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July 15, 1999

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E-Mail this column to a friend Kanchan Gupta

Thank you, but I would rather hate the Pakis than forgive them their crime

Some of your columnists, Kanchan Gupta in particular, have descended to a level of hate that is unbecoming of an Indian; India is home to a multiplicity of people and it believes in unity in diversity and respect for others." That is Shahed H Khundkar commenting on what I had to say about Pakistani barbarism packaged as Islamic jihad and perpetrated on Indian soldiers defending their motherland.

"The comparisons are venomous," writes Pauljohn Moonjeli, passing judgement on what I had to say about Indian soldiers not slaughtering fleeing Pakistani soldiers, compared to the barbarism of the Pakistanis. Suresh Kodoor brushes off my comments as "utter nonsense", while Jaideep R Gupte (who is not sure that there is "such a thing" as the "Indian cause") has objected to my "Pakistan bashing".

Having just returned from the battlefront, I cannot but pity these people who, perched atop their ivory towers and riding the high horse of self-righteous morality, have written in to lecture me on the right response to the Pakistani wrong. To suggest restraint in the face of such gross provocation and bestiality, not to mention treachery, all cloaked in the garb of Islamic jihad, in my book, is nothing short of sleeping with the enemy. They are welcome to coo sweet nothings into Pakistani ears. I won't grudge them their moment of pleasure.

The only regret I nurse is that I haven't had the privilege to participate in fighting back the Pakistanis. Nothing would have given me greater pleasure than scalping some of the alleged mujahideen. But that is not to be. So I must remain content with Paki-bashing.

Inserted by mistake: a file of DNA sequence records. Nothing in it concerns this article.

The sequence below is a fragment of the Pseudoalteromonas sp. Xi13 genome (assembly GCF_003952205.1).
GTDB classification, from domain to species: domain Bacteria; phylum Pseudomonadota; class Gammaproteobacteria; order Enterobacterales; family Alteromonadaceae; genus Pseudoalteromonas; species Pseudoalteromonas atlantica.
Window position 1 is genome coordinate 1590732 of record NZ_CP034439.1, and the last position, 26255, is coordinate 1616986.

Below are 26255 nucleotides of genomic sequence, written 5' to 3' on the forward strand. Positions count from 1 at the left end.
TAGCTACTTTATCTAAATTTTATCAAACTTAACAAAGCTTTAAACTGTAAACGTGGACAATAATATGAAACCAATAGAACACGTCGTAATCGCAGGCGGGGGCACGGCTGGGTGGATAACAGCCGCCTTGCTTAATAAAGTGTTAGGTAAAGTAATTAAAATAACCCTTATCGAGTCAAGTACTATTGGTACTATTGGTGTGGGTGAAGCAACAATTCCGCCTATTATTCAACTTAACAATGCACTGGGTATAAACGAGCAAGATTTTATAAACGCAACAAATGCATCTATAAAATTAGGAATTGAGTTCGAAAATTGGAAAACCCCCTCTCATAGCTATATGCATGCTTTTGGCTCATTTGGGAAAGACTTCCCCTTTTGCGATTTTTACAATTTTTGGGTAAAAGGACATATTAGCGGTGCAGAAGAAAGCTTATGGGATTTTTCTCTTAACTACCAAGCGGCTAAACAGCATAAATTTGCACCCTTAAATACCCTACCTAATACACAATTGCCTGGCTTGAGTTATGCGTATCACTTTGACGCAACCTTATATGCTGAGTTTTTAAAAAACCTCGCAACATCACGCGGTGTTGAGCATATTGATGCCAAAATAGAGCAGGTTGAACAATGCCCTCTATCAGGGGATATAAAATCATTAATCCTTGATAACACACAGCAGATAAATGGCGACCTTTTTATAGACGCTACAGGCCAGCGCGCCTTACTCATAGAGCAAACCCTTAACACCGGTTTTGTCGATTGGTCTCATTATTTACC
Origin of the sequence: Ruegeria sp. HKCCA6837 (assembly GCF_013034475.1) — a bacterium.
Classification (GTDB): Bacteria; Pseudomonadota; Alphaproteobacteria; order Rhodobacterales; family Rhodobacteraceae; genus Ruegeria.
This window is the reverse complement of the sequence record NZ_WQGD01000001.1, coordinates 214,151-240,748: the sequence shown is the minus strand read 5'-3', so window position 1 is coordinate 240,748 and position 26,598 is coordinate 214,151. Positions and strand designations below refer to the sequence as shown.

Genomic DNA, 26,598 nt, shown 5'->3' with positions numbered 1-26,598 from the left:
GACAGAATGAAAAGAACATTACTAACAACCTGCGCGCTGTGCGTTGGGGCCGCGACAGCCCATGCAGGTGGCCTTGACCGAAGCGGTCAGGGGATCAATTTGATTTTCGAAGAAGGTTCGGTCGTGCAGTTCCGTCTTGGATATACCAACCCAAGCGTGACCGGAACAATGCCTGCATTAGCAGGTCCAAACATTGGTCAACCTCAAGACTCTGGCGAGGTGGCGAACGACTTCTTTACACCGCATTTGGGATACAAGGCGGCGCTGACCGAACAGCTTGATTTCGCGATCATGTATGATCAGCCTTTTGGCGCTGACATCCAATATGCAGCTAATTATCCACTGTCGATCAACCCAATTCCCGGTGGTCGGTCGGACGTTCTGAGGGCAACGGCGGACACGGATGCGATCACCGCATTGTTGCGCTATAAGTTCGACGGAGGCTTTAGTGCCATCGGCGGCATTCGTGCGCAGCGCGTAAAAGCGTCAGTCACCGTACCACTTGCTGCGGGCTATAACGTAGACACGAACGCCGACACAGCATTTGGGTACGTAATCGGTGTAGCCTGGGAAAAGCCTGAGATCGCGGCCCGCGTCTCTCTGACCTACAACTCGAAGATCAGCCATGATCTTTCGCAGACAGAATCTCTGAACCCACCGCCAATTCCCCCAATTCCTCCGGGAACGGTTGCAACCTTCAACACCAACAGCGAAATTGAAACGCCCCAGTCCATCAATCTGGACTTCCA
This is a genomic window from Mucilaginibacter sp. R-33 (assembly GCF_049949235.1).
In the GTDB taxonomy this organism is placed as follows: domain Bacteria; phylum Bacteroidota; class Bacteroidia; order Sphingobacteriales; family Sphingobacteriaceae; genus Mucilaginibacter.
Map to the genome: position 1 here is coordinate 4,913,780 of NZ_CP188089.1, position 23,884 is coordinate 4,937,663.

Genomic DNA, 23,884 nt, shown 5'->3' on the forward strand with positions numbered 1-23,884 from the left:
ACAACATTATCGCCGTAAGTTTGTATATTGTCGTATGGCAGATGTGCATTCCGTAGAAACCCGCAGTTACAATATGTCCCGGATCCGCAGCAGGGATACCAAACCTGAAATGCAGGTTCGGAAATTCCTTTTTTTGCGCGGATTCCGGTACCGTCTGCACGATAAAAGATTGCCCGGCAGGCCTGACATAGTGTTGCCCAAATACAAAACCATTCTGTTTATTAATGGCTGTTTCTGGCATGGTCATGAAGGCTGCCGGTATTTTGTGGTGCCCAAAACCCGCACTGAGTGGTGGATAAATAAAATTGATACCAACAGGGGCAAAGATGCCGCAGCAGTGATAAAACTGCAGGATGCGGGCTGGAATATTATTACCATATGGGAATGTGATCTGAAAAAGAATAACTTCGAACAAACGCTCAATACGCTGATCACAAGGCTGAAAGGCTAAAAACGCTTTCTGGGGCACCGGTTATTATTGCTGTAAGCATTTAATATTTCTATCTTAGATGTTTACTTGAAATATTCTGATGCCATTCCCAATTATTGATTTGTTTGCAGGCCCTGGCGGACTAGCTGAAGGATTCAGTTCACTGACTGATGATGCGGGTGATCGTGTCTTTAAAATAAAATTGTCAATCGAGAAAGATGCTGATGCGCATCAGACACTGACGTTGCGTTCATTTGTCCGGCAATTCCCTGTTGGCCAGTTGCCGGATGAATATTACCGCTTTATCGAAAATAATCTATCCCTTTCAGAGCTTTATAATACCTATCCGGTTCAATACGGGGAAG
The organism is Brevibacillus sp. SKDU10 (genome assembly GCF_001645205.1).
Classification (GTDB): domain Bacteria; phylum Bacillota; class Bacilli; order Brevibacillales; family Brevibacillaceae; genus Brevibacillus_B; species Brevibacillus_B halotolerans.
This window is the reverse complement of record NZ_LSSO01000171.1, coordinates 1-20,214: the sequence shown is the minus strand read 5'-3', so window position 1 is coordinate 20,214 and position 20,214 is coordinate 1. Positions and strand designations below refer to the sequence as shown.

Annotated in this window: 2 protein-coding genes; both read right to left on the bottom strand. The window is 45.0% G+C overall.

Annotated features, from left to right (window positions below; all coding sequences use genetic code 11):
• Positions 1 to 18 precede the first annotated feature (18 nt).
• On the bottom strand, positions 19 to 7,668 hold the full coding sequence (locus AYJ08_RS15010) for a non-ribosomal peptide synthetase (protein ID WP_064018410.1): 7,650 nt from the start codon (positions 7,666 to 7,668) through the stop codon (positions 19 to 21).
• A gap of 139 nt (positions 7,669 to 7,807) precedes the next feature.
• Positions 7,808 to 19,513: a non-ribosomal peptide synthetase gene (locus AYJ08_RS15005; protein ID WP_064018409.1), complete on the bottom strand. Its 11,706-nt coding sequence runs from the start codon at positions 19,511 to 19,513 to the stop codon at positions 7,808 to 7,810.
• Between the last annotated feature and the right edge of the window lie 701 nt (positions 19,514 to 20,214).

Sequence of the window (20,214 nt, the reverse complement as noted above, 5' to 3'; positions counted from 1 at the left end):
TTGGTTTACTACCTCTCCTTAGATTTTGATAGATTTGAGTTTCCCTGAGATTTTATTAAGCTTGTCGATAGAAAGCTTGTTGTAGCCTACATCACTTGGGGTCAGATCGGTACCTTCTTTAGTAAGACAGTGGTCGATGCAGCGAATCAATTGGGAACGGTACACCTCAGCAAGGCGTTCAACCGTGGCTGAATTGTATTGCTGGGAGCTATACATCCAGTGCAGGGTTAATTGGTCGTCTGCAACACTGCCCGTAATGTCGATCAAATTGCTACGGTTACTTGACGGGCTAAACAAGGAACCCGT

It would have been easy to feel charitable towards the 'jihadis' who are now fleeing the Kargil battlefield. After all, it makes little sense to kick the fallen. But to feel any sense of charity, of kindness, or even, for that matter, pity, for the Pakistani soldiers and officers who were lucky to survive the battle for Kargil and are now "withdrawing" to the Pakistani side would, in my book, be an act of high treason.

In any event, I seriously doubt if Mian Nawaz Sharief has any intention of keeping his word: even if the Pakistanis were to actually get back to their side of the Line of Control, it would be nothing more than a tactical retreat to cut their losses. The "lava" which Mian Sharief has talked about in his address to the Pakistani people is bound to erupt in another form at another place. It is not merely territory that Pakistan seeks, but the fulfilment of its Islamic expansionist dreams.

To fulfil that dream, Pakistan is willing to go to any extent and take recourse to any means. Even before the guns have fallen silent in the Kargil sector, terrorist guns have started spewing death in the Kashmir Valley. The Al-Badr terrorists who barged into the Border Security Force quarters near Srinagar on July 13 and took 12 hostages after killing three officers (commandos have since freed the hostages and -- rejoice, rejoice -- despatched the terrorists to the world beyond) are another face of the Pakistani troops that dared intrude into Kargil.